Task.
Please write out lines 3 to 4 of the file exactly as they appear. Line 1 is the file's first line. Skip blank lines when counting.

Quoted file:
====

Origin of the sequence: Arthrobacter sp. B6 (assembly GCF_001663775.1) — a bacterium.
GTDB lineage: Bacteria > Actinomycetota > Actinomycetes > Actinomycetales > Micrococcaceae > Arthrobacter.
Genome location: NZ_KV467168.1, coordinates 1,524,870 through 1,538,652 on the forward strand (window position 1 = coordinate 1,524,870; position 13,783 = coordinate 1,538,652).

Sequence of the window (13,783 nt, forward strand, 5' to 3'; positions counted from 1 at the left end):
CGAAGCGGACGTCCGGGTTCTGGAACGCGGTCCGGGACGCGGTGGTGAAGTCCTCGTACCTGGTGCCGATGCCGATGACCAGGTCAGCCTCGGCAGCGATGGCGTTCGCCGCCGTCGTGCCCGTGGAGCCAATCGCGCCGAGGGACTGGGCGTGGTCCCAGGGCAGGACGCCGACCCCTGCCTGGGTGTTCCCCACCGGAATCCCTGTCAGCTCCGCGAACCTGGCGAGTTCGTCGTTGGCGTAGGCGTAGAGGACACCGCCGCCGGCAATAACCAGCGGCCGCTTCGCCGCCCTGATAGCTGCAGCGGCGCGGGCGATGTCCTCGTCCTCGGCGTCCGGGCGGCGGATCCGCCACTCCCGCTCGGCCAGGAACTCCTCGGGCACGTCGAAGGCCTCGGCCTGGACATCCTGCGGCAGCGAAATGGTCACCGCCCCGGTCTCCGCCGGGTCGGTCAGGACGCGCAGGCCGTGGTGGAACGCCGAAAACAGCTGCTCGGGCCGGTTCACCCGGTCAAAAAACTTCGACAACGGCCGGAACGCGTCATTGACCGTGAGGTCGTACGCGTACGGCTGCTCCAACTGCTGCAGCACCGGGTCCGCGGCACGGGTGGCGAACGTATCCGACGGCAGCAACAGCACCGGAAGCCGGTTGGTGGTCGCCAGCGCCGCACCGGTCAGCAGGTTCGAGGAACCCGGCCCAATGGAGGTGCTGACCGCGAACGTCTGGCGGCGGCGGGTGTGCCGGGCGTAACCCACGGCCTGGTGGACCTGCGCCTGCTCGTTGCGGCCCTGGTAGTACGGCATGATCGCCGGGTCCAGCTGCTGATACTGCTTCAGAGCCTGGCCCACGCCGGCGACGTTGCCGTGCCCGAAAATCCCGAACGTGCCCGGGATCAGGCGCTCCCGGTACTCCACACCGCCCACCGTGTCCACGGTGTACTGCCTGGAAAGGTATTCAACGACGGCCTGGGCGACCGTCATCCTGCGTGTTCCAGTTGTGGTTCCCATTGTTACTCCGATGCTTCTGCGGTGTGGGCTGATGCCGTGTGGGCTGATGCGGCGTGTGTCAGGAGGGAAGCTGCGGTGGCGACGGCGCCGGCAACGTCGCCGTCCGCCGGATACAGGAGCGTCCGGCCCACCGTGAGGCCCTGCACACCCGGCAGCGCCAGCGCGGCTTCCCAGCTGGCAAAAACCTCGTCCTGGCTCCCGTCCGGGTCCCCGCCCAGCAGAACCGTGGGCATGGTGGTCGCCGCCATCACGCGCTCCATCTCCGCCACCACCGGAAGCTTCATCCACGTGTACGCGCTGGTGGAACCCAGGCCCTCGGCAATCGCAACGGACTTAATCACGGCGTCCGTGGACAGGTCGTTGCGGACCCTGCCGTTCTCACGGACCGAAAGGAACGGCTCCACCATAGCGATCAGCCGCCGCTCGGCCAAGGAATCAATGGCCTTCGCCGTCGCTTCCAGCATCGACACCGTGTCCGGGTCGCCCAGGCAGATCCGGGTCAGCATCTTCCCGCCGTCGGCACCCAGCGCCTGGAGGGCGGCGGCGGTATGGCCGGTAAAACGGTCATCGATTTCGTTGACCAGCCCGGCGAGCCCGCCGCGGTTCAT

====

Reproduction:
Genome location: NZ_KV467168.1, coordinates 1,524,870 through 1,538,652 on the forward strand (window position 1 = coordinate 1,524,870; position 13,783 = coordinate 1,538,652).

Sequence of the window (13,783 nt, forward strand, 5' to 3'; positions counted from 1 at the left end):